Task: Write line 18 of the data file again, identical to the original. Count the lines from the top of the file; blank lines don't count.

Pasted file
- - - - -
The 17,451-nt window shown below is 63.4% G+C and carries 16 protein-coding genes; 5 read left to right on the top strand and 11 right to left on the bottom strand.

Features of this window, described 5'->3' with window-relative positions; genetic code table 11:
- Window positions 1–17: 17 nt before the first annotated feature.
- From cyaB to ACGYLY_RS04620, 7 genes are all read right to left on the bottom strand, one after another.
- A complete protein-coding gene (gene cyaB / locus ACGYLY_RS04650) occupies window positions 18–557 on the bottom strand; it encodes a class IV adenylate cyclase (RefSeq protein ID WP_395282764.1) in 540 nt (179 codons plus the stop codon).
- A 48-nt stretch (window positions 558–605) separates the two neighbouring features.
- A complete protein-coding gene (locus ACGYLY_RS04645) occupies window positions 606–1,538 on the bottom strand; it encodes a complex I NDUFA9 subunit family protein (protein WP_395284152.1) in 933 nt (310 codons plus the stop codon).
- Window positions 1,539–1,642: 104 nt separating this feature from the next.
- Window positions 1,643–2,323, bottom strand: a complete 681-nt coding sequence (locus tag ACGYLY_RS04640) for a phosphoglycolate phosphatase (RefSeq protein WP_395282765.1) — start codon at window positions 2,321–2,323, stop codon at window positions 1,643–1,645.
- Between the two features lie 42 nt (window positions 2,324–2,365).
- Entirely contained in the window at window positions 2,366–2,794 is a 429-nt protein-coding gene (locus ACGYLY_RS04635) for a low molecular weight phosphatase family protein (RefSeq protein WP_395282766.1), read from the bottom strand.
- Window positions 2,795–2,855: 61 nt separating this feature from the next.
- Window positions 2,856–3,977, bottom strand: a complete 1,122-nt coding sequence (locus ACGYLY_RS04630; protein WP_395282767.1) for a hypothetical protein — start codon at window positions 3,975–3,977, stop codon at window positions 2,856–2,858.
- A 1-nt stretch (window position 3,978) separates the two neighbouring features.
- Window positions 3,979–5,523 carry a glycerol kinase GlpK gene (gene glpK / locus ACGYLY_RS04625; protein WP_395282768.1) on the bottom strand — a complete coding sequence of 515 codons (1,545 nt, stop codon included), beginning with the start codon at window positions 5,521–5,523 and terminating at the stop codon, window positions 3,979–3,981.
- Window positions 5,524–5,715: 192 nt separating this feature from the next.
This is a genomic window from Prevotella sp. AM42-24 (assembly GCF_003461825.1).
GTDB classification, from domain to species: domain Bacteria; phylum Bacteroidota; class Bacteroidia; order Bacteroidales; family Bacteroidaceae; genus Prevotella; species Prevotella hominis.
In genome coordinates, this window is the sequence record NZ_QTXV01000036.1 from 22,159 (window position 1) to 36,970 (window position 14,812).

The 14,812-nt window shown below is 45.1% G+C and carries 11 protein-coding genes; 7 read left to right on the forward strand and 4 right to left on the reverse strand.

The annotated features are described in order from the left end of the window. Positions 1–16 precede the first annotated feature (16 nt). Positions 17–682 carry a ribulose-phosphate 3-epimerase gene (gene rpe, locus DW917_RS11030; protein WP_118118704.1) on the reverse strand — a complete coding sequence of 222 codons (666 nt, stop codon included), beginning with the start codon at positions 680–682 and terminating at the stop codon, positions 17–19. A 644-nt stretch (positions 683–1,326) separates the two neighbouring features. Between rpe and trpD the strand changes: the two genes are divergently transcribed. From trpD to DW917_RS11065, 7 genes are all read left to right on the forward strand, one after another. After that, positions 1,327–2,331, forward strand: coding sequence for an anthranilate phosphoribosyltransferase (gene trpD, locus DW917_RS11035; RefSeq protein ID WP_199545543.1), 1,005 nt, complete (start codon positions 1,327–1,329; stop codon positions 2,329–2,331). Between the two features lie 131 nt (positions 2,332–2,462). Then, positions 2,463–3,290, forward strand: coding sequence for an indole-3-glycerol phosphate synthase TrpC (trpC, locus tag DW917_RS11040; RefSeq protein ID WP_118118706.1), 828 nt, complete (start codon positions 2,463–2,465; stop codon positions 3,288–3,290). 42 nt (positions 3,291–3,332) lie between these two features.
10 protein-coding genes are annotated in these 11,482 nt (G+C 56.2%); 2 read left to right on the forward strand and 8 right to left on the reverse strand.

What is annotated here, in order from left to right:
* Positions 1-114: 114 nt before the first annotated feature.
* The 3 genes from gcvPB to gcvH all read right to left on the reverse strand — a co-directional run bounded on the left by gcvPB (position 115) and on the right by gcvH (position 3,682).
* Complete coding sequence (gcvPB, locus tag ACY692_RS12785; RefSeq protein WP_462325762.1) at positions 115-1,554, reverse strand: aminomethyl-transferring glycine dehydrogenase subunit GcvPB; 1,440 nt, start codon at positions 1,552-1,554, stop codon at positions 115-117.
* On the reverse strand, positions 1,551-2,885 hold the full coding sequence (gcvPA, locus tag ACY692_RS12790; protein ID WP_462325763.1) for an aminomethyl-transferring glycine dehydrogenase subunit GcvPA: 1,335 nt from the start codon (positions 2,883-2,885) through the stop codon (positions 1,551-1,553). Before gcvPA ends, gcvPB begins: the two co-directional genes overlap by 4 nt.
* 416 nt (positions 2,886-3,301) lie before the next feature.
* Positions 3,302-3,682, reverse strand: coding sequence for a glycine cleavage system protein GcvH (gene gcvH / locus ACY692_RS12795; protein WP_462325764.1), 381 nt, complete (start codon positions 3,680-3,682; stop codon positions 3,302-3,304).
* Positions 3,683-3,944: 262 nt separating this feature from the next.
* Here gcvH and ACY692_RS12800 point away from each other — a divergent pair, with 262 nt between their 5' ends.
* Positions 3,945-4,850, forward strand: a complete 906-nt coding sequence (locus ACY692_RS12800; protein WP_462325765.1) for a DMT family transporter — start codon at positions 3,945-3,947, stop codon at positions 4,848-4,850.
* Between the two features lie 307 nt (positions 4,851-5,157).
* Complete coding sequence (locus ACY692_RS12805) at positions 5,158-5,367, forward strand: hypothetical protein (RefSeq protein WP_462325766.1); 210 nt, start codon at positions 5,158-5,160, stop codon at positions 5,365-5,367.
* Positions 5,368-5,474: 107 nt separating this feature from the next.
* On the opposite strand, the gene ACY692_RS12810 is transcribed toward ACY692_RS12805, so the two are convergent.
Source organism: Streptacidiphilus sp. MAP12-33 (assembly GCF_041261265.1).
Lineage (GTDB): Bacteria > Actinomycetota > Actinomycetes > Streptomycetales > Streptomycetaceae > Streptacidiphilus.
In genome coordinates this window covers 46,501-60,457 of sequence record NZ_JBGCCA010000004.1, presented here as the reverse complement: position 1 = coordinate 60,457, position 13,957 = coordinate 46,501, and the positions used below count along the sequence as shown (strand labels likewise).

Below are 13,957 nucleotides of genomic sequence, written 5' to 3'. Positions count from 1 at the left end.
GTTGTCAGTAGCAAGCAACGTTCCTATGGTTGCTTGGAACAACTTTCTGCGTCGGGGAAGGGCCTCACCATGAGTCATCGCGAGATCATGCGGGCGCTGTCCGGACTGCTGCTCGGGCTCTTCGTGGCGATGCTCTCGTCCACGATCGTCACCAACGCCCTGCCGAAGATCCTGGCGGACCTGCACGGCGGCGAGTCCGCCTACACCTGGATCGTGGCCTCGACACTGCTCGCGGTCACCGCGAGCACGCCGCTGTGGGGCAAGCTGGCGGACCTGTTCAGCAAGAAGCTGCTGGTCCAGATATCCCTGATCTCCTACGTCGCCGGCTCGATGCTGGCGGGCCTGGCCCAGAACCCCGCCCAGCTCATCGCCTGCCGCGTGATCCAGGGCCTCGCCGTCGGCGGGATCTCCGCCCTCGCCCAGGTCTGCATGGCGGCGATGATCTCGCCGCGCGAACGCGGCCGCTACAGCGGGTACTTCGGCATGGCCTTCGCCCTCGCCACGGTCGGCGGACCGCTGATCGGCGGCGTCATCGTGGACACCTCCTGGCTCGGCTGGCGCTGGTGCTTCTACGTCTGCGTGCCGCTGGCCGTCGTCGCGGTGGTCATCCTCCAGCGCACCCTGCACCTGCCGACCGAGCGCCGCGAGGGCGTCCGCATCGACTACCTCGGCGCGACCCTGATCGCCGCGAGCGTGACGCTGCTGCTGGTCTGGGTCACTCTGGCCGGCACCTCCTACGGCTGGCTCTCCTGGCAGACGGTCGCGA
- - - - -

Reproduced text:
GTDB classification, from domain to species: domain Bacteria; phylum Bacteroidota; class Bacteroidia; order Bacteroidales; family Bacteroidaceae; genus Prevotella; species Prevotella hominis.